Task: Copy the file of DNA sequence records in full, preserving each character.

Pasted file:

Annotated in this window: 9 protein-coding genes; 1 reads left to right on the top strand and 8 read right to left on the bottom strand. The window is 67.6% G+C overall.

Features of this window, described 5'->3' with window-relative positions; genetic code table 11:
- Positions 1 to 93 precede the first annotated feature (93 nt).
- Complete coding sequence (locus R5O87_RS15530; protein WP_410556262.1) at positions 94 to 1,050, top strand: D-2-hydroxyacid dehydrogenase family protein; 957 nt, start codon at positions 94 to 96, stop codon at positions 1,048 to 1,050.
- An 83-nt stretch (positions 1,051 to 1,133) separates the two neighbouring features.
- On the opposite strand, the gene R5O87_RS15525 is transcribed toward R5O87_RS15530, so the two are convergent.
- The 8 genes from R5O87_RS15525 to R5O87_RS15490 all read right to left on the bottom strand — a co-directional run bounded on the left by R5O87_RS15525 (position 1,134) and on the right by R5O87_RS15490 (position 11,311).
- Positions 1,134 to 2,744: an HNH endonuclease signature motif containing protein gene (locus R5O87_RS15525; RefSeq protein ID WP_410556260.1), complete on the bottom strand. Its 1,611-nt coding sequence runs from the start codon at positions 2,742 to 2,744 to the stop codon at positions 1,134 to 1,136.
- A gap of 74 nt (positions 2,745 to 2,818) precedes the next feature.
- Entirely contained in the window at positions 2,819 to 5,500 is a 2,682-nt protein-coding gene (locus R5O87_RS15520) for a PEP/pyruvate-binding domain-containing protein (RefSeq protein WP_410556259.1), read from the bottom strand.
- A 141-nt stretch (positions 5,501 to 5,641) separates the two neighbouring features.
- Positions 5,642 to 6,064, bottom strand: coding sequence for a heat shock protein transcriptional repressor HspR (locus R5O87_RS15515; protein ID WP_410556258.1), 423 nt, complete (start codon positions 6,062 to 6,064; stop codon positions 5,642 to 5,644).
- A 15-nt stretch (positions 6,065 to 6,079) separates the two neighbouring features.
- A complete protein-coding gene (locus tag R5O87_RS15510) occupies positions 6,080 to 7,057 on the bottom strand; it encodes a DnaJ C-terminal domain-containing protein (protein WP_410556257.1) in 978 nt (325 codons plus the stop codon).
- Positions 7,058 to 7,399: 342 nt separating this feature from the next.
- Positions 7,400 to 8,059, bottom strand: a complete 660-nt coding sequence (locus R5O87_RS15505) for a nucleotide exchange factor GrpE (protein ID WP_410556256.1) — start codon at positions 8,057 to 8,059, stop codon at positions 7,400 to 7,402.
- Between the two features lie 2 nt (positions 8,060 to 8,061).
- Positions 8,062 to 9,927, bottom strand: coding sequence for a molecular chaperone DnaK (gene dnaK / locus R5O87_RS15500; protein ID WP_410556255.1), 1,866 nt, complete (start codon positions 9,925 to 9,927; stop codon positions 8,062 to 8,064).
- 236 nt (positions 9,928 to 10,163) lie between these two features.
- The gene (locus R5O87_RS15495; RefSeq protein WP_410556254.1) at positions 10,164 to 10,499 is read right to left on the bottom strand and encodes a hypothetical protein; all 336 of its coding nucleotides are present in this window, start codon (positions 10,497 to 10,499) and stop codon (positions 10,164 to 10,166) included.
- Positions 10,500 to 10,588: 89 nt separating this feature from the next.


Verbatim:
Annotated in this window: 9 protein-coding genes; 1 reads left to right on the top strand and 8 read right to left on the bottom strand. The window is 67.6% G+C overall.

Features of this window, described 5'->3' with window-relative positions; genetic code table 11:
- Positions 1 to 93 precede the first annotated feature (93 nt).
- Complete coding sequence (locus R5O87_RS15530; protein WP_410556262.1) at positions 94 to 1,050, top strand: D-2-hydroxyacid dehydrogenase family protein; 957 nt, start codon at positions 94 to 96, stop codon at positions 1,048 to 1,050.
- An 83-nt stretch (positions 1,051 to 1,133) separates the two neighbouring features.
- On the opposite strand, the gene R5O87_RS15525 is transcribed toward R5O87_RS15530, so the two are convergent.
- The 8 genes from R5O87_RS15525 to R5O87_RS15490 all read right to left on the bottom strand — a co-directional run bounded on the left by R5O87_RS15525 (position 1,134) and on the right by R5O87_RS15490 (position 11,311).
- Positions 1,134 to 2,744: an HNH endonuclease signature motif containing protein gene (locus R5O87_RS15525; RefSeq protein ID WP_410556260.1), complete on the bottom strand. Its 1,611-nt coding sequence runs from the start codon at positions 2,742 to 2,744 to the stop codon at positions 1,134 to 1,136.
- A gap of 74 nt (positions 2,745 to 2,818) precedes the next feature.
- Entirely contained in the window at positions 2,819 to 5,500 is a 2,682-nt protein-coding gene (locus R5O87_RS15520) for a PEP/pyruvate-binding domain-containing protein (RefSeq protein WP_410556259.1), read from the bottom strand.
- A 141-nt stretch (positions 5,501 to 5,641) separates the two neighbouring features.
- Positions 5,642 to 6,064, bottom strand: coding sequence for a heat shock protein transcriptional repressor HspR (locus R5O87_RS15515; protein ID WP_410556258.1), 423 nt, complete (start codon positions 6,062 to 6,064; stop codon positions 5,642 to 5,644).
- A 15-nt stretch (positions 6,065 to 6,079) separates the two neighbouring features.
- A complete protein-coding gene (locus tag R5O87_RS15510) occupies positions 6,080 to 7,057 on the bottom strand; it encodes a DnaJ C-terminal domain-containing protein (protein WP_410556257.1) in 978 nt (325 codons plus the stop codon).
- Positions 7,058 to 7,399: 342 nt separating this feature from the next.
- Positions 7,400 to 8,059, bottom strand: a complete 660-nt coding sequence (locus R5O87_RS15505) for a nucleotide exchange factor GrpE (protein ID WP_410556256.1) — start codon at positions 8,057 to 8,059, stop codon at positions 7,400 to 7,402.
- Between the two features lie 2 nt (positions 8,060 to 8,061).
- Positions 8,062 to 9,927, bottom strand: coding sequence for a molecular chaperone DnaK (gene dnaK / locus R5O87_RS15500; protein ID WP_410556255.1), 1,866 nt, complete (start codon positions 9,925 to 9,927; stop codon positions 8,062 to 8,064).
- 236 nt (positions 9,928 to 10,163) lie between these two features.
- The gene (locus R5O87_RS15495; RefSeq protein WP_410556254.1) at positions 10,164 to 10,499 is read right to left on the bottom strand and encodes a hypothetical protein; all 336 of its coding nucleotides are present in this window, start codon (positions 10,497 to 10,499) and stop codon (positions 10,164 to 10,166) included.
- Positions 10,500 to 10,588: 89 nt separating this feature from the next.